• Avoid using shared devices. If you are looking for an attorney online, you should try to avoid using any devices that you share with your spouse. Instead of using a shared tablet or household computer, use your cell phone or another device that only you have access to.

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dupage county divorce lawyerAn engagement ring is an important part of getting married for many people. Engagement rings have a long history, dating all the way back to ancient Roman times when they were made out of things like ivory or iron. Diamond engagement rings did not become popular until the late 1940s when De Beers, a British jeweler, launched one of the most successful ad campaigns in history. The world became convinced that indeed, “Diamonds are forever,” making diamond engagement rings the “standard.” Now, the average American spends around $7,750 on an engagement ring, making it a valuable piece of marital property. One of the questions that many divorcing couples have during the property division process is about the engagement ring. Who gets to keep it?

Property Division Laws

Illinois makes a distinction between marital and nonmarital property during divorce. Illinois law states that any and all marital property is subject to division. Marital property includes any property that either spouse acquired during the marriage or any debt that either of them might have taken on. Nonmarital property is anything that either spouse acquired prior to the marriage. However, there are exceptions to that rule. Property that was acquired through inheritance, property acquired in exchange for that property, property acquired as a gift, and property that is excluded by a valid prenuptial or postnuptial agreement is not part of the marital estate.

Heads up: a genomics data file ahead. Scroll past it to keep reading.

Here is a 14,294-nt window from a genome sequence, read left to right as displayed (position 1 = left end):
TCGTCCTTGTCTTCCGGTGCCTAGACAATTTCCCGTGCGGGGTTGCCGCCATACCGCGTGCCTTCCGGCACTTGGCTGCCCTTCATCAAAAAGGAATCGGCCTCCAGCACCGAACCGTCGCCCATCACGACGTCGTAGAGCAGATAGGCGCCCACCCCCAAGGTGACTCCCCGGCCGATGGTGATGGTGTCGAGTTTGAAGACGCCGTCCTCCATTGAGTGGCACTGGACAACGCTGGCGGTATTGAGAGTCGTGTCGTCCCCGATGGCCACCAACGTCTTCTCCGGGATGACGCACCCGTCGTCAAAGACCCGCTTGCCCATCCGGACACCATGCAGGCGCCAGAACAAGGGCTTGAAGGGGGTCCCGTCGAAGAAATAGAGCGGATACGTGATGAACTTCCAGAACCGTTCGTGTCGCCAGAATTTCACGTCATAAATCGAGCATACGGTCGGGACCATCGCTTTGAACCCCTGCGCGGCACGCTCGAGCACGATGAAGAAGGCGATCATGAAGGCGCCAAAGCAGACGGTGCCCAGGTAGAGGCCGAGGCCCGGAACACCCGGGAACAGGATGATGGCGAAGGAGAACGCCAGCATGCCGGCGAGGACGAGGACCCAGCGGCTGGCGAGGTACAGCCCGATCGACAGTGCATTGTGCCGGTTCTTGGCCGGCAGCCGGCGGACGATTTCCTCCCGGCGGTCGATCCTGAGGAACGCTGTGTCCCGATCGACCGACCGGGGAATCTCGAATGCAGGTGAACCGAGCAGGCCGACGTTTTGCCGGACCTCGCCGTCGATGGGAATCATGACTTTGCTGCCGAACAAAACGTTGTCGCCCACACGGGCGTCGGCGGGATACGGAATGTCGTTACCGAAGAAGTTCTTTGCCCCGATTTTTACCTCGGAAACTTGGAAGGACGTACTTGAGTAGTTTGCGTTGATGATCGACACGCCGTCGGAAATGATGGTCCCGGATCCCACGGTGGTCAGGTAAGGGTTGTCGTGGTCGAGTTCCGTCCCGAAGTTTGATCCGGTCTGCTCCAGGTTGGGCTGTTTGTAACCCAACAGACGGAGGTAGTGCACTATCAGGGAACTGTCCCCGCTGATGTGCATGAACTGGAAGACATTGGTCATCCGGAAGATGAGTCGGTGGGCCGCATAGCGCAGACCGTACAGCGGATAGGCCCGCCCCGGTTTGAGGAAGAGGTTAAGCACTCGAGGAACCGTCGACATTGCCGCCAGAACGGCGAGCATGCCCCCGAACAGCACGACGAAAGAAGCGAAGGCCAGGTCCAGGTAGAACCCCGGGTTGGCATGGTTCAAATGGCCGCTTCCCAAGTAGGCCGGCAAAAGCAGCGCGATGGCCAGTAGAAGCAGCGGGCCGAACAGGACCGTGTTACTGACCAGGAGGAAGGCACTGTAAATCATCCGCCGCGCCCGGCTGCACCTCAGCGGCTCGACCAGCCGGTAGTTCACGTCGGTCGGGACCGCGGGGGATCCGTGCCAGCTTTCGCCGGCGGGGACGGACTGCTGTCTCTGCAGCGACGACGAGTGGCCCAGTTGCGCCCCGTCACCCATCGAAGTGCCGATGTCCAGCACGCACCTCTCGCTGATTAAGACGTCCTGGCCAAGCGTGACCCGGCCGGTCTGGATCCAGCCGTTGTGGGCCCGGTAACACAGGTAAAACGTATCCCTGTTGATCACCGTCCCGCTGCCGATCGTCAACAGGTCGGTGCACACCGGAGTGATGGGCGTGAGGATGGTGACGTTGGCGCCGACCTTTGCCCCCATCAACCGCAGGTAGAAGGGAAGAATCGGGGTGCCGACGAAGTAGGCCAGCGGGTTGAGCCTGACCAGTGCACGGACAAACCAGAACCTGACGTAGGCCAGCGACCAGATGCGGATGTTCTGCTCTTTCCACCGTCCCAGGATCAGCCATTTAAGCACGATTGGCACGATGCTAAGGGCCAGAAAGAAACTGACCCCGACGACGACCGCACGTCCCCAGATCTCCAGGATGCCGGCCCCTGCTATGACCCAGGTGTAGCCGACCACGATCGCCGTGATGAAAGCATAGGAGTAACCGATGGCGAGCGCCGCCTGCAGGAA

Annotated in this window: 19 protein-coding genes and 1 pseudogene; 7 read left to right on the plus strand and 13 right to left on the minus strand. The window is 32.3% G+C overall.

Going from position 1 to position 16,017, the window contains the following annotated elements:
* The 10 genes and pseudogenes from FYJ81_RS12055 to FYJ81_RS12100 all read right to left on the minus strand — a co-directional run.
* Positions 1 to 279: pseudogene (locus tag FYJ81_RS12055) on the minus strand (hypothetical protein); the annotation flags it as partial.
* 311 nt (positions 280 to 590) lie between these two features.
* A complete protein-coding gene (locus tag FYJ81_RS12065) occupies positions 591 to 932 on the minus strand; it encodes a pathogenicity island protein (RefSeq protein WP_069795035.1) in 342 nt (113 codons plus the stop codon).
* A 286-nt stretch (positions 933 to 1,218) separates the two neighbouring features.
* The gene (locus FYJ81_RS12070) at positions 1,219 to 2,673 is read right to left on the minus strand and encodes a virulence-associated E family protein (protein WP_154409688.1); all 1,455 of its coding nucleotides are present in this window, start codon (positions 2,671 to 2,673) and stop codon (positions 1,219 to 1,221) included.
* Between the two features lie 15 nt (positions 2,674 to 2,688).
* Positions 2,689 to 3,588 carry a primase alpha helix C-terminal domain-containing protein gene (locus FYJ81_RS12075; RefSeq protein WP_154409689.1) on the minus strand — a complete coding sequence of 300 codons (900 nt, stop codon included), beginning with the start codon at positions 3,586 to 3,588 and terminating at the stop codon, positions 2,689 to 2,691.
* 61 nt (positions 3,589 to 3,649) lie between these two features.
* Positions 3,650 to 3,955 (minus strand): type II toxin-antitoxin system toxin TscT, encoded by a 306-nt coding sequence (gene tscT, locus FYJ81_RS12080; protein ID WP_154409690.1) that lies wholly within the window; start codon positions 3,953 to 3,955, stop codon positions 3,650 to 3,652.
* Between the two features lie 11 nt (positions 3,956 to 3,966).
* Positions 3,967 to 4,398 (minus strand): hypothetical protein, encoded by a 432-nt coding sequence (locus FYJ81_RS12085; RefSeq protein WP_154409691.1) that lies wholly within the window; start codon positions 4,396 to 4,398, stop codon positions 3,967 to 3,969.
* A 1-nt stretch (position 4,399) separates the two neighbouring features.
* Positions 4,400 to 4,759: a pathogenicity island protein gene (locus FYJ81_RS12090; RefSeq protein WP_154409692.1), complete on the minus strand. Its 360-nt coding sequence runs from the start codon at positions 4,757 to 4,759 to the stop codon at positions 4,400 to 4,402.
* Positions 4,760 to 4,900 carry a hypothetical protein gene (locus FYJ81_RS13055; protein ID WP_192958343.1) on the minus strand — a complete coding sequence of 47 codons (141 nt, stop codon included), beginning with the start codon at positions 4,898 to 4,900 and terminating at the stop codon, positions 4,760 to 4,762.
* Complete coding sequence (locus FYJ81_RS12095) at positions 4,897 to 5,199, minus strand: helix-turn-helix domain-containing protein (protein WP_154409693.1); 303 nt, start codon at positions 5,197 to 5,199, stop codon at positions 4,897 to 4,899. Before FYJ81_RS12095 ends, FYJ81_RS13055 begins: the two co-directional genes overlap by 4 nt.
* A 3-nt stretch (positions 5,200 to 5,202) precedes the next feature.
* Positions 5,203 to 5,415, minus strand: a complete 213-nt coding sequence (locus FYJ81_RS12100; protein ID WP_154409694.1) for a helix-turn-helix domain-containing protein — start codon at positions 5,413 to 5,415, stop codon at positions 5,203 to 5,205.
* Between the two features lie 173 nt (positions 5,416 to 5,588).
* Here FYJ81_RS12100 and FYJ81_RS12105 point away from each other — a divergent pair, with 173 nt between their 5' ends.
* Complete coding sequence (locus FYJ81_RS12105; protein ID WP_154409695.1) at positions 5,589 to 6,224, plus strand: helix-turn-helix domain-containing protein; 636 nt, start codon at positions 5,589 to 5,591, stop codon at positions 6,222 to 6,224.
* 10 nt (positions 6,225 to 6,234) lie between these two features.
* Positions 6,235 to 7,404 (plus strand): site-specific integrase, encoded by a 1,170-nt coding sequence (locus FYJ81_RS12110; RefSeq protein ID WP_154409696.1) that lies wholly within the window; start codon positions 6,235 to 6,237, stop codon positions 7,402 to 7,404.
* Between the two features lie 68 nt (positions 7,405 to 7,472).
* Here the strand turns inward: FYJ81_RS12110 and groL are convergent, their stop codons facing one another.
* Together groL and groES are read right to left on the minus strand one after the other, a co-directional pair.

Determining Who Gets the Ring 

Illinois law states that gifts are the property of the person who receives them, even in a divorce and even if the gift was exchanged between spouses. A gift that either spouse receives at any point is considered to be nonmarital property. It is customary to give an engagement ring before the marriage, with the intent that the recipient will go through with their promise of betrothal. As long as the marriage happens, the engagement ring is the irrevocable property of the person who received it. 

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Posted on in Divorce

Wheaton IL divorce attorneyDivorce is always an incredibly emotional process, but many people do not understand the legalities that go along with it. With so many important details to attend to, it is easy to make mistakes that can result in forfeiting your rights or making the divorce more expensive than it needs to be. If you are about to go through a divorce, it is important to avoid these common mistakes so you can protect your best interests while completing the process as quickly as possible.

Arguing Unnecessarily

It is not uncommon for couples to argue when they are going through a divorce. While an argument may arise between you and your spouse during the process, it is important to remember you should only engage in these disputes when necessary. Even then, you should only do so through your divorce attorney and not directly with your spouse.

For example, you may want to keep certain property in the divorce not because it is important to you, but because you want to spite your spouse. An attorney will advise against this, as it will only lengthen the process and cost you more in the end. Still, there are times when you may have to become more assertive and fight for what is rightfully yours, which a lawyer can also advise on.